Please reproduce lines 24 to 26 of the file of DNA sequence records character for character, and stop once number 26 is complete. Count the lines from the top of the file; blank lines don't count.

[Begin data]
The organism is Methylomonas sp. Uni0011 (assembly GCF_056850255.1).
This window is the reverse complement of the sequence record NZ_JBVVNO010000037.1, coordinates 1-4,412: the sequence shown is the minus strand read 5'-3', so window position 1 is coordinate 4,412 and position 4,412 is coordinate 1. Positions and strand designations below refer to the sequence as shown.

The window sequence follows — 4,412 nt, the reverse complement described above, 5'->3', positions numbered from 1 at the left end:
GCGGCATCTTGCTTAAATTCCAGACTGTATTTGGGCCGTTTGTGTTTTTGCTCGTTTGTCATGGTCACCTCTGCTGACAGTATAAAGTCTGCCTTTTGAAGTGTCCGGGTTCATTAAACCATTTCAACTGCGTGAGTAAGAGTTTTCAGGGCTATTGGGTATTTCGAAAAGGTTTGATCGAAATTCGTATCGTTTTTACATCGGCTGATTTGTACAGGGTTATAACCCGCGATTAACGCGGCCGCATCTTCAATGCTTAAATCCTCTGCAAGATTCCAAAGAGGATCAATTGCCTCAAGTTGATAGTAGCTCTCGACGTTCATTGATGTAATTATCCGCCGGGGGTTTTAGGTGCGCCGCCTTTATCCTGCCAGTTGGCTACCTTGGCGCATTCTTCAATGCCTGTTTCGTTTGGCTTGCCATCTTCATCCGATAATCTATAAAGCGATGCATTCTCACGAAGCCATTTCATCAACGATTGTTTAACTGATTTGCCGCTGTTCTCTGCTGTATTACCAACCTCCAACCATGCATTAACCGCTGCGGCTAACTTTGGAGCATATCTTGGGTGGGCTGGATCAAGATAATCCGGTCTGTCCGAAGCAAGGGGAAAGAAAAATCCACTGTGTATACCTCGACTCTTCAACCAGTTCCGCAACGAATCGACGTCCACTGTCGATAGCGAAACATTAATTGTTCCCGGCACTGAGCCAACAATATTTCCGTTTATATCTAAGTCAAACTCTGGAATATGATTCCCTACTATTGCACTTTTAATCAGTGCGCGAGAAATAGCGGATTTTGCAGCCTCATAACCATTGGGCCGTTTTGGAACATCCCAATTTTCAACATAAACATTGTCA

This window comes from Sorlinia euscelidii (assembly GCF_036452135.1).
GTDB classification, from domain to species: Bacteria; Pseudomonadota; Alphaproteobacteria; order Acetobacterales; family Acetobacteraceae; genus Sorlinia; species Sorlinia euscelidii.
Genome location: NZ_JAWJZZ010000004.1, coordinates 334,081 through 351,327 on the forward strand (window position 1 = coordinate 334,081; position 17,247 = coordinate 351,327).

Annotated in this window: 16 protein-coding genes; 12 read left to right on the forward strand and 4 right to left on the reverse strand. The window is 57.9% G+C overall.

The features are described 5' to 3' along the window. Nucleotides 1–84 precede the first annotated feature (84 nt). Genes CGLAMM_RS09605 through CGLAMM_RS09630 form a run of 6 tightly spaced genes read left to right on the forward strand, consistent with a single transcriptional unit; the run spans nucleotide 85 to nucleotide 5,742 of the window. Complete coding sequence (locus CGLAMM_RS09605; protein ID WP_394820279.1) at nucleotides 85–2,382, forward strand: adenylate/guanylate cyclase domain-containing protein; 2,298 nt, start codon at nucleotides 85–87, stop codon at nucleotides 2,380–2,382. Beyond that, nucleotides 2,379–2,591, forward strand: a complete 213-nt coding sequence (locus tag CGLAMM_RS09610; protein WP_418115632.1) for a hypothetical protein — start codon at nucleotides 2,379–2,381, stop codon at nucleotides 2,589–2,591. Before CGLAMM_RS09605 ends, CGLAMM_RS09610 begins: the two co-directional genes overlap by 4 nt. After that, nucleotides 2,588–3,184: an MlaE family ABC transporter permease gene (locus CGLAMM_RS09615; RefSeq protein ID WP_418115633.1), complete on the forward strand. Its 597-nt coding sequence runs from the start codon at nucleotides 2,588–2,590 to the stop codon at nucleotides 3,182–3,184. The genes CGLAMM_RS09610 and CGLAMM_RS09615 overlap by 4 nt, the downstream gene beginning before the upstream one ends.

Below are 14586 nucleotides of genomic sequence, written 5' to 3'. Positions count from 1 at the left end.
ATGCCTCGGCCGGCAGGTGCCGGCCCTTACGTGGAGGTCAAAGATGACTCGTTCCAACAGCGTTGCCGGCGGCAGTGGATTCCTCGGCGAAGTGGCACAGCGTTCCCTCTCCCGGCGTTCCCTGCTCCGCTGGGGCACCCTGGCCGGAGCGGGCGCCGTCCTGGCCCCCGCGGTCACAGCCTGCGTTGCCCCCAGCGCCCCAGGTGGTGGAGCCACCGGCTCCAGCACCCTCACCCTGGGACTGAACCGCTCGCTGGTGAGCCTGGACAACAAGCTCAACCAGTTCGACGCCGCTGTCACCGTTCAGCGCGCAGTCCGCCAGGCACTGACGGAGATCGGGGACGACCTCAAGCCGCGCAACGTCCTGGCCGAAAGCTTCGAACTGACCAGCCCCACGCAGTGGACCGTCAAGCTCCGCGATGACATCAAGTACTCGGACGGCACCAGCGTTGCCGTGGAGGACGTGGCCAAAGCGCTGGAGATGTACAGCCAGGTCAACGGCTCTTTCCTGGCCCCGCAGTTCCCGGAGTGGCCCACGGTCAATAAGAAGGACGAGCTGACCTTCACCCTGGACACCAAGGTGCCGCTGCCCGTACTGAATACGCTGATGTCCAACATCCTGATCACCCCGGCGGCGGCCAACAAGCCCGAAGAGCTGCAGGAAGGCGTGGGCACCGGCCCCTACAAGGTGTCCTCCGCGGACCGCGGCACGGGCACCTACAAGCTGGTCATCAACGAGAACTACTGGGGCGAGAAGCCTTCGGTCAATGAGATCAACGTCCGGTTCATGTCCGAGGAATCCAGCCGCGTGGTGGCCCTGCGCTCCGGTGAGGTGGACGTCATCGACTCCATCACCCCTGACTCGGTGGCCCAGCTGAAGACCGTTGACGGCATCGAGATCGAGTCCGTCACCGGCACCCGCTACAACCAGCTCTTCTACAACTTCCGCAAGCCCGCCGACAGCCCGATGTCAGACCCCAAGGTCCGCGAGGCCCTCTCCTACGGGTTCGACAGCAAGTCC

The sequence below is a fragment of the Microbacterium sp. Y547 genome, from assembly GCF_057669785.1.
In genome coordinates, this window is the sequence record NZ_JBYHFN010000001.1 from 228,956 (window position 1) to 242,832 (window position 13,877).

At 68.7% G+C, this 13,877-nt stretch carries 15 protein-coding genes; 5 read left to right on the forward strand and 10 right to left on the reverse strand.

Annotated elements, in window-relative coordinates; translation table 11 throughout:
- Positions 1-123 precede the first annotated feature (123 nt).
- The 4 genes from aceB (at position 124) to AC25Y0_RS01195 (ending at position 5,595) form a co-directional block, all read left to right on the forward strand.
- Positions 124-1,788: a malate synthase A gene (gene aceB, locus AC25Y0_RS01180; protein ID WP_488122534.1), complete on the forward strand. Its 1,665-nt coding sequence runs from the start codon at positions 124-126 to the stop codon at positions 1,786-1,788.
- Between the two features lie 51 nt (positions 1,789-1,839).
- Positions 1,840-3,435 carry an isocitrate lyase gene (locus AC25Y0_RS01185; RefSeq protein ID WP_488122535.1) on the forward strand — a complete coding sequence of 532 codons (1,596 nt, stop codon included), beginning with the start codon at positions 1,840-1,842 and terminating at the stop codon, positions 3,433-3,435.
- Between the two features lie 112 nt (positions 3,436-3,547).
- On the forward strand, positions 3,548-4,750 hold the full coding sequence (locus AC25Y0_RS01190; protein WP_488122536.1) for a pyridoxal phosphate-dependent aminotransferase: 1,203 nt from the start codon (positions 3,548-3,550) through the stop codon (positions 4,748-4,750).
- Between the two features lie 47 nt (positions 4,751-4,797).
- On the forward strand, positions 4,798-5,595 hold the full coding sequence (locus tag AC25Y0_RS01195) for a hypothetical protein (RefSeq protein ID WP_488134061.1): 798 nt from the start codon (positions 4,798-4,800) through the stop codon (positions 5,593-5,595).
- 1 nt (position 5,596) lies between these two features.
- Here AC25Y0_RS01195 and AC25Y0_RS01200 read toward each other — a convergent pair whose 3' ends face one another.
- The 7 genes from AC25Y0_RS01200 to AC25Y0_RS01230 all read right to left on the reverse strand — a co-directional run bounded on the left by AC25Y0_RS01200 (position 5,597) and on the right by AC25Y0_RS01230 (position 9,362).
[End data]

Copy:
- On the forward strand, positions 4,798-5,595 hold the full coding sequence (locus tag AC25Y0_RS01195) for a hypothetical protein (RefSeq protein ID WP_488134061.1): 798 nt from the start codon (positions 4,798-4,800) through the stop codon (positions 5,593-5,595).
- 1 nt (position 5,596) lies between these two features.
- Here AC25Y0_RS01195 and AC25Y0_RS01200 read toward each other — a convergent pair whose 3' ends face one another.